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Velleius Gobbet

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1. First of all, Res Gestae is probably the source that most agrees with Velleius' portrayal of Augustus. The two sources, when compared with each other, agree on a number of aspects of Augustus, specifically his campaign to bring an end to the civil war and how he restored many factors that made up the republic. Both sources, compared, give many good reasons why Augustus was held in such esteem and why he was so well-recognised throughout the Republic. However, while Res Gestae is a source that hugely in agreement with many of Velleius' statements about Augustus, it is also grossly inaccurate, as it is well-known that Res Gestae was written by Augustus himself, making it one of the most biased books ever written in that period of time, as Augustus tried as much as possible to make himself a true saviour of Rome in the book, omitting parts of his life that would tarnish that image. In contrast, Tacitus writes about Augustus in a derogatory style, completely disagreeing with Velleius' portrayal of him. In section two of his annals (P84), he talks about how the provinces had lost faith in the senate and how people had been denied the protection of the laws, citing that violence, intrigue and corruption were responsible. ...read more.


However, Horace can't be relied upon due to the fact that he lived around the same time as Augustus and therefore could have had his work influenced by Augustus so as to not paint an image of Augustus in his poems that would detract from his "supposed" status as the saviour of Rome. M68, on page 304, contrasts with every presentation of Augustus' character mentioned earlier. Strabo, through the source, is commenting how Augustus was taxing villages too much, as they can't raise the money and they had to send a messenger with a petition to lower the level of tax. This paints Augustus in an extremely unsavoury light, as it makes him out to be a tax collector, which is not an image that Augustus wants to have associated with him. Since Strabo was contemporary, we can't trust the reliability of his works, and so we have to discount his writing. Seneca the Younger writes about Augustus pardoned a well-known nobleman with an impeccable reputation. This shows similarities to other sources in that Augustus was known for being lenient against wrong-doers. ...read more.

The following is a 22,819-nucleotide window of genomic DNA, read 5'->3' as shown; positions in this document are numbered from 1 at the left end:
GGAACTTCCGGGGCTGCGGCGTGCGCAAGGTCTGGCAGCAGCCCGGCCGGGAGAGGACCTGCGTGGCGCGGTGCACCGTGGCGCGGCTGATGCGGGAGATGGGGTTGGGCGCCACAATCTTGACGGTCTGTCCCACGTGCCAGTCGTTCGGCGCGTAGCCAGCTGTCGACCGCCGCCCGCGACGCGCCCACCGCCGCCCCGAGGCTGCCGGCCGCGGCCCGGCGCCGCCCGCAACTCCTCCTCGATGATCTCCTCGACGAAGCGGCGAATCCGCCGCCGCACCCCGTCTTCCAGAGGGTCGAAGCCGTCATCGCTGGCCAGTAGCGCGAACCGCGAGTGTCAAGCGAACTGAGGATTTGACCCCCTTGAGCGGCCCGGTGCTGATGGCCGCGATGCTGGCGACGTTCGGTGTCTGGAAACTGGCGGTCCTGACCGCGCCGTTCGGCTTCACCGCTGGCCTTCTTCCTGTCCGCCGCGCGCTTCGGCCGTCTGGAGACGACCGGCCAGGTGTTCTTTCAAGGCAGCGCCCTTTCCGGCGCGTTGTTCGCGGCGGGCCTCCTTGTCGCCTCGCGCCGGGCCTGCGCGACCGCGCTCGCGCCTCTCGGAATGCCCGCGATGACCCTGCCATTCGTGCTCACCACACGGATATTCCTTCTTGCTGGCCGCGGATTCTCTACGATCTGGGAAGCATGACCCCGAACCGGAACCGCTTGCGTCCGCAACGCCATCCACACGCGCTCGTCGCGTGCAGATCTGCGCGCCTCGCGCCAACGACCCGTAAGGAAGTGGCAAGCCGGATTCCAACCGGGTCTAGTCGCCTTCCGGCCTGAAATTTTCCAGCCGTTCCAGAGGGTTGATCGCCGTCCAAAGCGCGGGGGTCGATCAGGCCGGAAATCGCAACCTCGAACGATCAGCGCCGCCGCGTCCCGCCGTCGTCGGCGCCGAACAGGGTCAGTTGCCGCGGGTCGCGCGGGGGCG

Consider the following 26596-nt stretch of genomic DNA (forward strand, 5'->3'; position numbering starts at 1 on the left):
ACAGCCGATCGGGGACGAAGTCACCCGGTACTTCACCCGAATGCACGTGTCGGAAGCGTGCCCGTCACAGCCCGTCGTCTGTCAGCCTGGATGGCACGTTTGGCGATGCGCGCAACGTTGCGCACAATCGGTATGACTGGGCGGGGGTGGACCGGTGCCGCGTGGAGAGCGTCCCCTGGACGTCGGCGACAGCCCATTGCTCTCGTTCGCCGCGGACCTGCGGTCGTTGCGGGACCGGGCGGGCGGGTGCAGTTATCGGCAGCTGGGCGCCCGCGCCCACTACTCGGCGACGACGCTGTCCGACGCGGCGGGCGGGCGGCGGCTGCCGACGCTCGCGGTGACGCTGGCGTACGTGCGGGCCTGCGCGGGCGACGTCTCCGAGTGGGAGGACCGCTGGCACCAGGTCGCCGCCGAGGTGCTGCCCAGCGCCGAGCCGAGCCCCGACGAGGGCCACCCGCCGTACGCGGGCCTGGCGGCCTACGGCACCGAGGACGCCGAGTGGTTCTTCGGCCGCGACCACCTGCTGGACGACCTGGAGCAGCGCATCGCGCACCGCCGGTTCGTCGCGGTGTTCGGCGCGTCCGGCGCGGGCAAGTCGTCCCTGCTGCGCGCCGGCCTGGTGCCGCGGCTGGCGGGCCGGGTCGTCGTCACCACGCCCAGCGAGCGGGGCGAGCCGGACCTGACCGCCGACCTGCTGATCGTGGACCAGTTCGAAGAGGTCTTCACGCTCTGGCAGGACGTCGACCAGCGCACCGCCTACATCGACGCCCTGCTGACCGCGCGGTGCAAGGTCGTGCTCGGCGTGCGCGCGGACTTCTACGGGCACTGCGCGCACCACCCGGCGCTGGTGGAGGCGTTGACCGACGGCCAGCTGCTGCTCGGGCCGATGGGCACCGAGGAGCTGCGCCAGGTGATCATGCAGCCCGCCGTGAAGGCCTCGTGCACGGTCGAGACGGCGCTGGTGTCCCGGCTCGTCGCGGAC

Another problem with his style of writing is that it does not contain facts but mostly opinion about people, whether they are good or bad in his eyes. This leads to the fact that his writing is largely considered as being too biased and therefore useless when writing factual information about leading members of state. It appears that he writes about Augustus, or people connected with Augustus, whether they were waging a war on his behalf or acting in the senate on his behalf, in a most complementary light, shedding heaps of praise upon them and reserving his dislike for those who would work and plot against Augustus' wishes. In conclusion, Velleius' work is strongly influenced by his patriotism and his fondness for Augustus, Tiberius and anyone who carries out either of their wishes. This creates many problems, both for other historians and for people acting against Augustus and Tiberius, or anyone carrying out their orders; the former because they can't rely upon his information as being correct, and the latter because they will have their reputation tarnished forever if Velleius writes disparaging comments about them and their actions. ?? ?? ?? ?? Leo Hocking Velleius Gobbet 17/02/2009 ...read more.

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